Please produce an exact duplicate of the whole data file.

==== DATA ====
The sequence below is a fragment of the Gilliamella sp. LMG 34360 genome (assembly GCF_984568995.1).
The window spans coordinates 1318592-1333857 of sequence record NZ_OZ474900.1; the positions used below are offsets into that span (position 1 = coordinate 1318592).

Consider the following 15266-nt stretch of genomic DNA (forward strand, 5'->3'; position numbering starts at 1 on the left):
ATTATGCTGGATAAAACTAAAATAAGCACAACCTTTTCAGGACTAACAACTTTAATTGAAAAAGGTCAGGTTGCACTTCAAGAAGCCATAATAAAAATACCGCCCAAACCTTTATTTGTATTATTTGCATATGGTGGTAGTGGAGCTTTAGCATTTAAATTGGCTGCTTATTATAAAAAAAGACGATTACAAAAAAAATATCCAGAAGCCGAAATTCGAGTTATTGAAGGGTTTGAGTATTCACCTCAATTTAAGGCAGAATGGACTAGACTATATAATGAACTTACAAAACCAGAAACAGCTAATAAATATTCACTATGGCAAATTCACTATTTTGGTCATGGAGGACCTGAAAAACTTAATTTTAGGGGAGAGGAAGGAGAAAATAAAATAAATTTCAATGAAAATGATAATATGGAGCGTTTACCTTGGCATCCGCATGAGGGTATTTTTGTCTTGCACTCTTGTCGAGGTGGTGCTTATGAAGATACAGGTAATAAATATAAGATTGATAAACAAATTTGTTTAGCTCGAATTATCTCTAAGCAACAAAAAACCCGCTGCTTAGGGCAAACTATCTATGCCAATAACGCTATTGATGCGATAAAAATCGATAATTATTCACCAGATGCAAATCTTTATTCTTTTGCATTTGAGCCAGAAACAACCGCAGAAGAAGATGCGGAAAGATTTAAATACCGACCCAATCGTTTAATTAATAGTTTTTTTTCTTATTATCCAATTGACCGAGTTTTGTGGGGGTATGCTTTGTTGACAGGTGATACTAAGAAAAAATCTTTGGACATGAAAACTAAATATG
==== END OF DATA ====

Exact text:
The sequence below is a fragment of the Gilliamella sp. LMG 34360 genome (assembly GCF_984568995.1).
The window spans coordinates 1318592-1333857 of sequence record NZ_OZ474900.1; the positions used below are offsets into that span (position 1 = coordinate 1318592).

Consider the following 15266-nt stretch of genomic DNA (forward strand, 5'->3'; position numbering starts at 1 on the left):
ATTATGCTGGATAAAACTAAAATAAGCACAACCTTTTCAGGACTAACAACTTTAATTGAAAAAGGTCAGGTTGCACTTCAAGAAGCCATAATAAAAATACCGCCCAAACCTTTATTTGTATTATTTGCATATGGTGGTAGTGGAGCTTTAGCATTTAAATTGGCTGCTTATTATAAAAAAAGACGATTACAAAAAAAATATCCAGAAGCCGAAATTCGAGTTATTGAAGGGTTTGAGTATTCACCTCAATTTAAGGCAGAATGGACTAGACTATATAATGAACTTACAAAACCAGAAACAGCTAATAAATATTCACTATGGCAAATTCACTATTTTGGTCATGGAGGACCTGAAAAACTTAATTTTAGGGGAGAGGAAGGAGAAAATAAAATAAATTTCAATGAAAATGATAATATGGAGCGTTTACCTTGGCATCCGCATGAGGGTATTTTTGTCTTGCACTCTTGTCGAGGTGGTGCTTATGAAGATACAGGTAATAAATATAAGATTGATAAACAAATTTGTTTAGCTCGAATTATCTCTAAGCAACAAAAAACCCGCTGCTTAGGGCAAACTATCTATGCCAATAACGCTATTGATGCGATAAAAATCGATAATTATTCACCAGATGCAAATCTTTATTCTTTTGCATTTGAGCCAGAAACAACCGCAGAAGAAGATGCGGAAAGATTTAAATACCGACCCAATCGTTTAATTAATAGTTTTTTTTCTTATTATCCAATTGACCGAGTTTTGTGGGGGTATGCTTTGTTGACAGGTGATACTAAGAAAAAATCTTTGGACATGAAAACTAAATATG